What is Acne?
If you have acne, then you are not alone. Over 676 million people world wide suffer from or have some form of acne. Acne is a chronic medical condition. In America, over 50 million people have active acne and 85% of people between the ages of 12-24 years old has some form of acne. It affects the pilosebacious glands and may manifest as inflammatory or non inflammatory lesions. Acne may affect the face, the back or the chest.
Acne has many causes and the various methods of treatments reflex the understanding of the pathophysiology of the process. Hormone imbalance seem to play a large roll in the manifestation of acne. It is believed that the surge in certain sex hormone cause sebaceous gland hyperactivity. In other cases, acne is believed to be caused from bacterial infection. Propionibacterium is commonly implicated. Sometimes acne may precede the onset of menarche by up to 1 year. The sebaceous gland is a small gland just adjacent to the shaft of the hair follicle that lubricates the hair as it grows out of the skin. It is the dis-regulation of that gland that contributes to acne.
As far back in time as the record extends, acne has been a problem and there have been a constant quest as to find the best treatment for it. Over the years many treatments have evolved. These treatment have been based on what was assumed to be the cause. It is also well known that certain food and lifestyle may contribute to acne. Soda, rice, bread, cake and chocolate have been frequently implicated. In fact some patient will tell you that it occurred shortly after they eat chocolate etc.
Some of the life style factors that contribute to acne are, smoking, alcohol consumption, irregular diet patterns, erratic sleep patterns, stress and last but not least cosmetic.
If you go to see a physician for acne treatment, chances are this is how you will be treated: First-line treatment for moderate acne vulgaris includes a combination of benzoyl peroxide and a topical antibiotic (erythromycin or clindamycin), topical retinoid, or both; benzoyl peroxide, an oral antibiotic, and topical retinoid; or benzoyl peroxide, oral and topical antibiotics, and a topical retinoid. Some physician may add tetracycline (minocycline, doxycycline) to the mix. In cases where the patient may be pregnant, the patient is still growing or the patients is otherwise unable to tolerate Tetracycline, a macrolide (erythromycin, azithromycin) may be used instead.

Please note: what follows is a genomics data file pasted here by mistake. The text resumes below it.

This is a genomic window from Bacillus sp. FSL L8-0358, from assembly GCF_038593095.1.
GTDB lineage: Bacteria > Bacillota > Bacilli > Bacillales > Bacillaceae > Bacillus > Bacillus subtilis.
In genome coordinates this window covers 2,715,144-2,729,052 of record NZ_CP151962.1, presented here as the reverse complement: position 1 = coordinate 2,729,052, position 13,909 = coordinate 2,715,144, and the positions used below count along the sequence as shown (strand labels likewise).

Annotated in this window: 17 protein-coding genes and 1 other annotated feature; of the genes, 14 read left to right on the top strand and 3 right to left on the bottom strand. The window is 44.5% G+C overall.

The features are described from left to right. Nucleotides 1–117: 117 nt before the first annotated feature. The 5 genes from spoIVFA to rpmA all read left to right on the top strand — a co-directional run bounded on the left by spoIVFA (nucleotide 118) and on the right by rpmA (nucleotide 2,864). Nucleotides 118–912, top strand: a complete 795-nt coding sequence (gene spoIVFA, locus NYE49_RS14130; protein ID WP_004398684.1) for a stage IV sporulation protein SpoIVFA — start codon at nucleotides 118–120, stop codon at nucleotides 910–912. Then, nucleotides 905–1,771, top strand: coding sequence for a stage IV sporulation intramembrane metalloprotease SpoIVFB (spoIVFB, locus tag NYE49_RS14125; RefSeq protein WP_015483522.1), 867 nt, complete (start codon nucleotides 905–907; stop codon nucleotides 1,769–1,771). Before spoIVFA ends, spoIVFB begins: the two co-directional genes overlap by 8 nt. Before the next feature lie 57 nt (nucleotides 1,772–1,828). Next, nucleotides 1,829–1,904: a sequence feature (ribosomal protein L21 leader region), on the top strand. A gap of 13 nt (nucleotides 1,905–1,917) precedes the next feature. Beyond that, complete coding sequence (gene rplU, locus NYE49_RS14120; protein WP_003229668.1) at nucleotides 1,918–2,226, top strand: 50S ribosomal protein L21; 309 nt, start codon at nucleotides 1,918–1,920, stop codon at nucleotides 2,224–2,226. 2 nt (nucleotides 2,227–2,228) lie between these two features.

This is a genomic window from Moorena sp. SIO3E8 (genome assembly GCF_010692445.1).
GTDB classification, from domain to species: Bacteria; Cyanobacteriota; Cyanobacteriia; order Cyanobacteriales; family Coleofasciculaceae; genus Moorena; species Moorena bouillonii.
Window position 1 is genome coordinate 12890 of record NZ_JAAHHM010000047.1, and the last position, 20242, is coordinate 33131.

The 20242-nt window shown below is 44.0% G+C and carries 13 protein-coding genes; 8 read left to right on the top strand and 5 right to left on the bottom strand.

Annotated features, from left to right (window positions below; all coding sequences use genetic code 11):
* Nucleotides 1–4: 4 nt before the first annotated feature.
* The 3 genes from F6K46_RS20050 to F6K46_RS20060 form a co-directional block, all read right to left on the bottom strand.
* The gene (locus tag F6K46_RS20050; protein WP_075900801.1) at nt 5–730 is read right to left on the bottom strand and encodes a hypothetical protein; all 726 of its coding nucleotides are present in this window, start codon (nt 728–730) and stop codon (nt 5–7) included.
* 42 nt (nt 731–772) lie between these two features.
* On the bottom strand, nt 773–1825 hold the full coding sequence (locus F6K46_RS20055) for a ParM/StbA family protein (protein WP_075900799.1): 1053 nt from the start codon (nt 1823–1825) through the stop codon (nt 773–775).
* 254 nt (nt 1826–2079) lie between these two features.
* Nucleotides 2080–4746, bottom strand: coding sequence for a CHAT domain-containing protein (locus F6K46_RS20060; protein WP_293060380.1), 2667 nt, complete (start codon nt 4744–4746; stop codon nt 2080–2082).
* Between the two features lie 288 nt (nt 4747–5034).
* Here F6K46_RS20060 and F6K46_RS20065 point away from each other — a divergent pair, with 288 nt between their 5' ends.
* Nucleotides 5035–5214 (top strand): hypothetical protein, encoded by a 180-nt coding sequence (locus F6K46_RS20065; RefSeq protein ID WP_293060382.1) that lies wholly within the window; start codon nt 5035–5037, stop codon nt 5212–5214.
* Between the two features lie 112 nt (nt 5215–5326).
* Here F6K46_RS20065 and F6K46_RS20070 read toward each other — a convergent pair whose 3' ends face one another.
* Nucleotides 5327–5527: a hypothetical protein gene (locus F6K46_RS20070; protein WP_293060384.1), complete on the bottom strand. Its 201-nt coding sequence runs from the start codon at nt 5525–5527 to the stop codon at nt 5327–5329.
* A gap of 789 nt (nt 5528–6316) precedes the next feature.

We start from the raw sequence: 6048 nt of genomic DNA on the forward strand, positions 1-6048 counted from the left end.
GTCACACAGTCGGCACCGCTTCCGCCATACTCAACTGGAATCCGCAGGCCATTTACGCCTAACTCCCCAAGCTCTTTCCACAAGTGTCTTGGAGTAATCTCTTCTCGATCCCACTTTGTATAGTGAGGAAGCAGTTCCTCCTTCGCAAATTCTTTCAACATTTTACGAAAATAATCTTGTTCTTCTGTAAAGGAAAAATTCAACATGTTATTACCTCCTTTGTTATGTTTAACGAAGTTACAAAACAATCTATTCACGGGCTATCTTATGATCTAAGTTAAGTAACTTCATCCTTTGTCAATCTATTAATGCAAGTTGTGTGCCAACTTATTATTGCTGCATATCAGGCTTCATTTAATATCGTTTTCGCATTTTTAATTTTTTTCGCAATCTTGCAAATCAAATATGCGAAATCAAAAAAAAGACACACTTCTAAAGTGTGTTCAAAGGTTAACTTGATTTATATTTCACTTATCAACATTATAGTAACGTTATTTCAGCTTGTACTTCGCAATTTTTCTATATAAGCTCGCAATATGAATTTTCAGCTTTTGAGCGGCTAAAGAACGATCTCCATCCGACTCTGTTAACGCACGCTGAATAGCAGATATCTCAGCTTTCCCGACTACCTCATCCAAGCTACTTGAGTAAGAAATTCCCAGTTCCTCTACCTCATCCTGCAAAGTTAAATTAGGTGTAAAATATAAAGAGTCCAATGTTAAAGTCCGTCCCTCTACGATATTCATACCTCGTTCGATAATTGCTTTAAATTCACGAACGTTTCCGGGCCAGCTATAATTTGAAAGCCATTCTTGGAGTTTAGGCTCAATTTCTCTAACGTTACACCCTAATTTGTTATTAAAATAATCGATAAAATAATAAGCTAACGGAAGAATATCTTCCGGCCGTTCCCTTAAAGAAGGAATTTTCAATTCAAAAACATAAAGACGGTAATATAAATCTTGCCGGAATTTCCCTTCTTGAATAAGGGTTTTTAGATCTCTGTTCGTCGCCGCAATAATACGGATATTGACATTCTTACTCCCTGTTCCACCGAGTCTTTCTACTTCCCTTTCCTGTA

As you can see, acne is a complex condition and requires a comprehensive multifactorial approach. No one treatment is perfect for all patients and that is why clinicians have to tailor their approach based on the unique requirements of their particular patients. For some patients a singular modality is enough while others may require a more comprehensive and complex approach. When treating acne, it is always important to figure out the triggers and eliminate the underlining cause. In cases where it is clearly understood that certain foods, smoking, excessive alcohol consumption are the culprits, then we can work with the patient to eliminate those foods or habits from their daily routine. If stress or poor sleep habits are the underlining causes, it is important to treat those too.
Sometimes, none of the modalities of treatment above work. This is where the laser stands head and shoulders above all other modalities of treatment. With the laser, we can lyse the pustules. We sterilize the area and kill all the microorganisms that is contributing to the irritation of the sebaceous gland. We shrink the pours and then we generate collagen to fill out those craters and finally a light peel to reveal the underlining new skin.